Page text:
High up in the jungle hills, moist dwellings house the Dalit community. I reach them sweaty from the climb, my boots caked in red mud and supporting a red ant hitchhiker under my t-shirt. My companions, from the Sisters for Sisters project of Global Action Nepal, have cooly trekked up this mountain in flip flops, no sweat.
After only a week in the community, we have inspired a door to door campaign to encourage parents to send their kids back to school. We are working with Sisters for Sisters, a project set up by Global Action Nepal to mentor and support young girls to stay in school. We are targeting certain areas within Parewadanda such as the Dalit community. The Dalit community is composed of people of low caste. They are largely farmers, largely self-sufficient, with low incomes. The children are often required to help out with farm labour and, consequently, are more at risk of dropping out of school early.
The first family we talk to are unsure whether to send their children back to school. This family are not rich. If the school opens early, there will be a fee to compensate the teachers for neglecting their farms. The mother wears a bright Snoopy t-shirt full of holes and a traditional shirt. She crouches on the mud porch holding her baby and calmly allowing her other children to clamber over her. The husband squats a little way off.
The Uncle and Big Sister attempt to convince her to send her kids back to school. She stares blankly off into the distance as they talk. One of the older girls cries and hides her face. One young boy glares resentfully at me. Since I can’t understand much of the conversation I rely on facial expressions to judge how it is going. Smiles and laughter encourage me.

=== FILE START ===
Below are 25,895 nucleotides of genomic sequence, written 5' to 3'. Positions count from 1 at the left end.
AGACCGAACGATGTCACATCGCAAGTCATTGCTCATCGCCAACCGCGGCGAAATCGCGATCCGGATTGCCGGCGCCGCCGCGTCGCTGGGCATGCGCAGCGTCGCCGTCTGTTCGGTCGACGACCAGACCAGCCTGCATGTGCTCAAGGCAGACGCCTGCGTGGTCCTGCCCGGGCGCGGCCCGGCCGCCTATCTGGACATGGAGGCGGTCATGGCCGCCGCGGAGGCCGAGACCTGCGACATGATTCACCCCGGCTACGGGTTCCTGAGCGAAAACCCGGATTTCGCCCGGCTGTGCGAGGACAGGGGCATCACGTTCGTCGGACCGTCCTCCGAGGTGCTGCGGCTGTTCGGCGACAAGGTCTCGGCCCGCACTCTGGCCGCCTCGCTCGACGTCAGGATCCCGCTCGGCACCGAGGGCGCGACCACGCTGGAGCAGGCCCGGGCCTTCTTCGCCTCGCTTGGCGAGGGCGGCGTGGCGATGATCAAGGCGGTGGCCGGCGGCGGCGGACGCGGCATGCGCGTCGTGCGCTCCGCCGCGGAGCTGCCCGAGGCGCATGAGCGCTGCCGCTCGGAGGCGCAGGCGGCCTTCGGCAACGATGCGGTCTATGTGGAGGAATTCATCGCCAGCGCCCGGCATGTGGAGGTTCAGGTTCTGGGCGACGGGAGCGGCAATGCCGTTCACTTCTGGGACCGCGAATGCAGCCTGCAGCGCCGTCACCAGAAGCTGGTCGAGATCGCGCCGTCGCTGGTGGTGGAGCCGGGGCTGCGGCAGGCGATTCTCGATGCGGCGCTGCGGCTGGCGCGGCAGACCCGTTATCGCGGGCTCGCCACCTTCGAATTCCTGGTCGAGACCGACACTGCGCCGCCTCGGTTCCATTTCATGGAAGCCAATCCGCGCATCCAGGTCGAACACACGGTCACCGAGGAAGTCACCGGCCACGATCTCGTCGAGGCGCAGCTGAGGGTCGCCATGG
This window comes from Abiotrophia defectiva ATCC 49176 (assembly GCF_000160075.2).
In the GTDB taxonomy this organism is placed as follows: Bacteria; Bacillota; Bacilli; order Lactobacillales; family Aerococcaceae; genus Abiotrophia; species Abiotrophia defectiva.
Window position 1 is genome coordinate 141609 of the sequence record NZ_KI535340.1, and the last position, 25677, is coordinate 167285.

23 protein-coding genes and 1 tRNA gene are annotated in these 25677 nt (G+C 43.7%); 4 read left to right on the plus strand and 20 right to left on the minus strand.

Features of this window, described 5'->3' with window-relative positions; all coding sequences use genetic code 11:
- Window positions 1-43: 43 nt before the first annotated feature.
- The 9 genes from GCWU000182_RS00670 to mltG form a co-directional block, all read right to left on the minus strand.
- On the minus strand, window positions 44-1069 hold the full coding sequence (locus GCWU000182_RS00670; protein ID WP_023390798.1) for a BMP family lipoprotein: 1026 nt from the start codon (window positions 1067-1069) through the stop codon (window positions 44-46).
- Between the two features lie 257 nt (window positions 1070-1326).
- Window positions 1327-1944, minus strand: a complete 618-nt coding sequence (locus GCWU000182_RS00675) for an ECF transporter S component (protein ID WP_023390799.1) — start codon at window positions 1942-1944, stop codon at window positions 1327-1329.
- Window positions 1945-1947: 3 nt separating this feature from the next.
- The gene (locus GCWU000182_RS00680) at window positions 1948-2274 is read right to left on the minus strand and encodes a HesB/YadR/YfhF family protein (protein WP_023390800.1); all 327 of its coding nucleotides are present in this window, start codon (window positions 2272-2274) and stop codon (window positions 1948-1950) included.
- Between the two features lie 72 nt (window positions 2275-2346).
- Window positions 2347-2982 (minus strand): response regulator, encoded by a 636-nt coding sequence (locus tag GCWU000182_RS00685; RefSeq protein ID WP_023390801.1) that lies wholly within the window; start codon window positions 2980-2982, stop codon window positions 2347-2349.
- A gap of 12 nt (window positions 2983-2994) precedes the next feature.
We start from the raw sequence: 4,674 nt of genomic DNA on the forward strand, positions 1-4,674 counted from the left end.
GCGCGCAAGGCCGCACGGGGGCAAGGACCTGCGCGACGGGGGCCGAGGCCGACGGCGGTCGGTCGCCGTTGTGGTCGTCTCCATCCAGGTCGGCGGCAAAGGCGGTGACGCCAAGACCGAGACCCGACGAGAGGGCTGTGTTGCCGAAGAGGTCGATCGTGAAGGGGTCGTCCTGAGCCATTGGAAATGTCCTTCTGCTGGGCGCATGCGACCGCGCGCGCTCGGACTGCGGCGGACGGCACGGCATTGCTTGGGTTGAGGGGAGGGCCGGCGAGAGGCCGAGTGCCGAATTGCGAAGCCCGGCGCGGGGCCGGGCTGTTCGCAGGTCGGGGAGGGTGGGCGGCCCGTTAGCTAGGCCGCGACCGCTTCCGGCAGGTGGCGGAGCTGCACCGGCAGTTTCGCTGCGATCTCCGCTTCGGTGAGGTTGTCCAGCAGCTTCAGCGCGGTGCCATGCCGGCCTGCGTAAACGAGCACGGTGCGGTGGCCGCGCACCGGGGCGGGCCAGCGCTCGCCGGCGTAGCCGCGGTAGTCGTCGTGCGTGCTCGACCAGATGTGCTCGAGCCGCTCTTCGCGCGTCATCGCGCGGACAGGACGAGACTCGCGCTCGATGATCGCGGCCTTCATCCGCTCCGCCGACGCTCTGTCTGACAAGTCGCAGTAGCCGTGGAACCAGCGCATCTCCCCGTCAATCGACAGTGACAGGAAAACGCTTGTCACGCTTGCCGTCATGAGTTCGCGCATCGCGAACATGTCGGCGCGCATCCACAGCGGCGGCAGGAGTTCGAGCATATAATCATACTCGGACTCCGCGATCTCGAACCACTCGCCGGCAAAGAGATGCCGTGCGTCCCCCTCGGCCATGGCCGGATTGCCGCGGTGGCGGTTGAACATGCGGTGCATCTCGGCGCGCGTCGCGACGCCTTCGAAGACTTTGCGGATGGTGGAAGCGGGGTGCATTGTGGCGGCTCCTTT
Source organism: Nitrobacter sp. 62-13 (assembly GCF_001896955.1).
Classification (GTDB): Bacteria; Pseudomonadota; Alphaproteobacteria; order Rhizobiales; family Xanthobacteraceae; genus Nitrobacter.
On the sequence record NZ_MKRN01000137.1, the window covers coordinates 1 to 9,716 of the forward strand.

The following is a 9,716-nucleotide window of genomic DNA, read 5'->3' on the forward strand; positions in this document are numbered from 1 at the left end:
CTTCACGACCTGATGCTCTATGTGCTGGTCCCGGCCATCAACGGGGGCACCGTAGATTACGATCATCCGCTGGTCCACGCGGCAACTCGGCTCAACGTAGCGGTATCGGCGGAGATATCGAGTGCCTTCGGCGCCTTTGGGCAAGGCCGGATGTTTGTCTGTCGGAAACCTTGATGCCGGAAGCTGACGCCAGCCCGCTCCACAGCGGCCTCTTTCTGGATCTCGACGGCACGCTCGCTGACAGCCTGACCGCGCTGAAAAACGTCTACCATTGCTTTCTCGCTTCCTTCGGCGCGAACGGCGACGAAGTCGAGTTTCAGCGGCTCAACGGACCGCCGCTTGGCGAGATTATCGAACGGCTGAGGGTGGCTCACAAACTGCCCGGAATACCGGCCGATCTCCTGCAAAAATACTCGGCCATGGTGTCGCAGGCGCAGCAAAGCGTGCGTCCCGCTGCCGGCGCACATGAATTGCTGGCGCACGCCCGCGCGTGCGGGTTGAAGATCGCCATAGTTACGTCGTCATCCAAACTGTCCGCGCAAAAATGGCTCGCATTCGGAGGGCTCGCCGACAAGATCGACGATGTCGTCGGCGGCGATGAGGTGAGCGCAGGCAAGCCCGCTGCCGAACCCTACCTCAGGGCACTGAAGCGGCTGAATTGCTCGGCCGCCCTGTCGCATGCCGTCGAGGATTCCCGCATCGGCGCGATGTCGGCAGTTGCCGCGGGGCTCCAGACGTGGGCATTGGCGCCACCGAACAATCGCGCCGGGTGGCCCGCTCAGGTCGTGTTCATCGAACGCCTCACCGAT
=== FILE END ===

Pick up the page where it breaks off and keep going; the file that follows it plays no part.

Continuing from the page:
I have time to notice the mix of materials used to build their house: the mud, the wood, the corrugated iron roof secured with rocks against the monsoon. I notice the goats and chickens, the way some kids hide in the house, the way younger boys have already perfected their father’s smileless, guarded gaze and the girls are already painfully shy and reclusive.
We leave this family having raised some awareness of how important education is. But we have not changed the fact of their limited financial situation. That they cannot afford school fees or that early marriage offers a convenient way to remove the burden of caring for young girls. That school work clashes with housework or farmwork which offer more immediate rewards. And we have not changed the fact that even if these kids finish school they will struggle to make it beyond the village to a college.
We trudge further up the mountain to visit other families. Some are sieving rice or tending to the livestock but many sit and stare off into the jungle as we talk to them. The Sisters for Sisters representatives already know many of them and have a good record of encouraging and supporting their education. Many families seem to be intending to send their kids to school and we return downhill with a slight feeling of optimism. There may be many obstacles to educating a Nepalese child but Sisters for Sisters is working on removing a couple.